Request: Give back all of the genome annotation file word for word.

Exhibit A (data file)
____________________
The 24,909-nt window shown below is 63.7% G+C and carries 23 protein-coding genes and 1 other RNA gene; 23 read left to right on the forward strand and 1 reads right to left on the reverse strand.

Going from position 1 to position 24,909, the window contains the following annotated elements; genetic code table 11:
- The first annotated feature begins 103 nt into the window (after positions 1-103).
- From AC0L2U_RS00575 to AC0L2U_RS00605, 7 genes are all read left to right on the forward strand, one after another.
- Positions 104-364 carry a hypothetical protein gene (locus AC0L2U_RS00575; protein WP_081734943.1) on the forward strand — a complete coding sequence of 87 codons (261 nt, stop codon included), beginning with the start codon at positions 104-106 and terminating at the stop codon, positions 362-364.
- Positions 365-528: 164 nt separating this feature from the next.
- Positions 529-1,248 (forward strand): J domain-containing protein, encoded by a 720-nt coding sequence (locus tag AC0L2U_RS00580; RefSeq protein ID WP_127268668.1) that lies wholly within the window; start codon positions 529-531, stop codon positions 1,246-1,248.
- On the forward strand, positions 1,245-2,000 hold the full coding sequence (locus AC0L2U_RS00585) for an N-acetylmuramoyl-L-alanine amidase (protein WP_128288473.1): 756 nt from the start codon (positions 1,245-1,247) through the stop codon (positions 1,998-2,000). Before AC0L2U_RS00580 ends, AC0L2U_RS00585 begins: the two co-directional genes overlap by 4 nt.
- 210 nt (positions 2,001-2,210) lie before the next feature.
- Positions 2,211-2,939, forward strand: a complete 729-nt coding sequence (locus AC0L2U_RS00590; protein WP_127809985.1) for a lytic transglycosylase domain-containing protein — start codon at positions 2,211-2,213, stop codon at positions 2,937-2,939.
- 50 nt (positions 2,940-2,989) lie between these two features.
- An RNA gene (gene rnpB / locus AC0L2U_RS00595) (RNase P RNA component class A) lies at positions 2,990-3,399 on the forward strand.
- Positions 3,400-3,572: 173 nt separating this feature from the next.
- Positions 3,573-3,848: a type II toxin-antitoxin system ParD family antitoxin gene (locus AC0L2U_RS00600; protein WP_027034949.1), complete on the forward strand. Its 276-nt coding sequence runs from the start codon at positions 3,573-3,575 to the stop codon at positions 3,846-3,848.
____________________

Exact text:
The 24,909-nt window shown below is 63.7% G+C and carries 23 protein-coding genes and 1 other RNA gene; 23 read left to right on the forward strand and 1 reads right to left on the reverse strand.

Going from position 1 to position 24,909, the window contains the following annotated elements; genetic code table 11:
- The first annotated feature begins 103 nt into the window (after positions 1-103).
- From AC0L2U_RS00575 to AC0L2U_RS00605, 7 genes are all read left to right on the forward strand, one after another.
- Positions 104-364 carry a hypothetical protein gene (locus AC0L2U_RS00575; protein WP_081734943.1) on the forward strand — a complete coding sequence of 87 codons (261 nt, stop codon included), beginning with the start codon at positions 104-106 and terminating at the stop codon, positions 362-364.
- Positions 365-528: 164 nt separating this feature from the next.
- Positions 529-1,248 (forward strand): J domain-containing protein, encoded by a 720-nt coding sequence (locus tag AC0L2U_RS00580; RefSeq protein ID WP_127268668.1) that lies wholly within the window; start codon positions 529-531, stop codon positions 1,246-1,248.
- On the forward strand, positions 1,245-2,000 hold the full coding sequence (locus AC0L2U_RS00585) for an N-acetylmuramoyl-L-alanine amidase (protein WP_128288473.1): 756 nt from the start codon (positions 1,245-1,247) through the stop codon (positions 1,998-2,000). Before AC0L2U_RS00580 ends, AC0L2U_RS00585 begins: the two co-directional genes overlap by 4 nt.
- 210 nt (positions 2,001-2,210) lie before the next feature.
- Positions 2,211-2,939, forward strand: a complete 729-nt coding sequence (locus AC0L2U_RS00590; protein WP_127809985.1) for a lytic transglycosylase domain-containing protein — start codon at positions 2,211-2,213, stop codon at positions 2,937-2,939.
- 50 nt (positions 2,940-2,989) lie between these two features.
- An RNA gene (gene rnpB / locus AC0L2U_RS00595) (RNase P RNA component class A) lies at positions 2,990-3,399 on the forward strand.
- Positions 3,400-3,572: 173 nt separating this feature from the next.
- Positions 3,573-3,848: a type II toxin-antitoxin system ParD family antitoxin gene (locus AC0L2U_RS00600; protein WP_027034949.1), complete on the forward strand. Its 276-nt coding sequence runs from the start codon at positions 3,573-3,575 to the stop codon at positions 3,846-3,848.